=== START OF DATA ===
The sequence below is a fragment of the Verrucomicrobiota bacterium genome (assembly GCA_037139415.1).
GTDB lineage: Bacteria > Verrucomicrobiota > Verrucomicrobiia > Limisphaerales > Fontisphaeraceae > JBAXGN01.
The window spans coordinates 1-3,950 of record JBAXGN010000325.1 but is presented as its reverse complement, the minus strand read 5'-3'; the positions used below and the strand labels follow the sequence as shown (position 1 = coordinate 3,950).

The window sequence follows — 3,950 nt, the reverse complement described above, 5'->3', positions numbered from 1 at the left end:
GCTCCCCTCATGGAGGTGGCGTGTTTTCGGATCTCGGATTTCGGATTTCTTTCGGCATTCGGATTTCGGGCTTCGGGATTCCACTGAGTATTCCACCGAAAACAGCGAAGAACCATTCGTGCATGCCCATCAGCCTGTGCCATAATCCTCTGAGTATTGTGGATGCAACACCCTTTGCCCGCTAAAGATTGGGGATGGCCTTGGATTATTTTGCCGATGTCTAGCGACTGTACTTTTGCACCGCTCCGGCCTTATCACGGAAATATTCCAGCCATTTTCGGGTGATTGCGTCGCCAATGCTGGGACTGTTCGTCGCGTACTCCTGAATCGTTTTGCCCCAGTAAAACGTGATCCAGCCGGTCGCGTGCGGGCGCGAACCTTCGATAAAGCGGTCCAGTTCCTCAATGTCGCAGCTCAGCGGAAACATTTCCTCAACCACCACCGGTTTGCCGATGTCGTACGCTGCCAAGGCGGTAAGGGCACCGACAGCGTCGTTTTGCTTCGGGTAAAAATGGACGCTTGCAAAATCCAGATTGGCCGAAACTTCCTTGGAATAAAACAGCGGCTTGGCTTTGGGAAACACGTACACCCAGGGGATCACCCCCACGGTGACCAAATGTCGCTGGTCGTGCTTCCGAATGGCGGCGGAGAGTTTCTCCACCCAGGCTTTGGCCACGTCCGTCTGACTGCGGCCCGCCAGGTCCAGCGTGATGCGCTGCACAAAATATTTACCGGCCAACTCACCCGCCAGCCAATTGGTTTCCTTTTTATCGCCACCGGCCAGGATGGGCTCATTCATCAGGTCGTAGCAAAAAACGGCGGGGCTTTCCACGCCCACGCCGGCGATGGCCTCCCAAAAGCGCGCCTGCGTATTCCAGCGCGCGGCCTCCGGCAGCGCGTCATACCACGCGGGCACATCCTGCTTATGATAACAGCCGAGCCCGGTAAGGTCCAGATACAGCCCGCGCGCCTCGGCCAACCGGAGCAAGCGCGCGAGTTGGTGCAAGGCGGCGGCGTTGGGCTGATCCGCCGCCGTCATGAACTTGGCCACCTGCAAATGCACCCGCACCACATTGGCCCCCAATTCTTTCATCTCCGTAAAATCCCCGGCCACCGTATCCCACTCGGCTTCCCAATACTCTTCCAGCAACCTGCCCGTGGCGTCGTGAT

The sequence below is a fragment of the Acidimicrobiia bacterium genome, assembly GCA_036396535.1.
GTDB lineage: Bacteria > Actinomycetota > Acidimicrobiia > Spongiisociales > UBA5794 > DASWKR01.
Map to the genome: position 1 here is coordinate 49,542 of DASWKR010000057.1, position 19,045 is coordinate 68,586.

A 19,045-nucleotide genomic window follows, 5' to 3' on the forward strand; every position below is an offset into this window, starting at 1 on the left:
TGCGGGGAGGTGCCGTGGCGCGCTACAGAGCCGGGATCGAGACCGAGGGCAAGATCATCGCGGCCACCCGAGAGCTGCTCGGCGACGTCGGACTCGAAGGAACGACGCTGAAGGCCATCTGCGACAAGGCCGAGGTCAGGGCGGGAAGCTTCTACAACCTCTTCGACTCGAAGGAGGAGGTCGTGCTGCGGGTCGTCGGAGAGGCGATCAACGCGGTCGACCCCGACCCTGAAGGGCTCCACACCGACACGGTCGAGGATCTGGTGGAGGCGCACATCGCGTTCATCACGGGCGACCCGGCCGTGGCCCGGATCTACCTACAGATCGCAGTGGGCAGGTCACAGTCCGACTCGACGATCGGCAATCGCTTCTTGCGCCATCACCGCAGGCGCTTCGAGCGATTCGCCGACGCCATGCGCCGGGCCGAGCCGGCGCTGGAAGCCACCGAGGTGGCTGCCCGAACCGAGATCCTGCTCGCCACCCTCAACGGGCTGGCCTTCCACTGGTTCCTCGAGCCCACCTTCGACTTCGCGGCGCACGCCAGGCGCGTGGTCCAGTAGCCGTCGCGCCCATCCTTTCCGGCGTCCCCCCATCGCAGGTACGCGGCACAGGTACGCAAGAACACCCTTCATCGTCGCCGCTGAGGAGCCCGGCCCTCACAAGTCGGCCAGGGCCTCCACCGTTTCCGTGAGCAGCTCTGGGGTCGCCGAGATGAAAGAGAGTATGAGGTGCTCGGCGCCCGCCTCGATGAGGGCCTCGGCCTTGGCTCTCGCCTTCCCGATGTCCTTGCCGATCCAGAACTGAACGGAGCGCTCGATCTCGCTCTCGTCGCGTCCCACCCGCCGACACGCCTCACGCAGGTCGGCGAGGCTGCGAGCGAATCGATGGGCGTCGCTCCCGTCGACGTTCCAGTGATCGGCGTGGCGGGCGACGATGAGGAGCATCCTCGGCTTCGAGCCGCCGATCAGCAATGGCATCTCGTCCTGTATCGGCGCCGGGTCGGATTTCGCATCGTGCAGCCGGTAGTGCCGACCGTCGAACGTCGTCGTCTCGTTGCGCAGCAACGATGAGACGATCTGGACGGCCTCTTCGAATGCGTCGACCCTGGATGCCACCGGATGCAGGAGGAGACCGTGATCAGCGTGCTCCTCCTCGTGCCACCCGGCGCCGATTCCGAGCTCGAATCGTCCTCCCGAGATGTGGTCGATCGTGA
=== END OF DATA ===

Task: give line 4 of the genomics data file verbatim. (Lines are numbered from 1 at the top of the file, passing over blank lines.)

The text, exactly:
The window sequence follows — 3,950 nt, the reverse complement described above, 5'->3', positions numbered from 1 at the left end: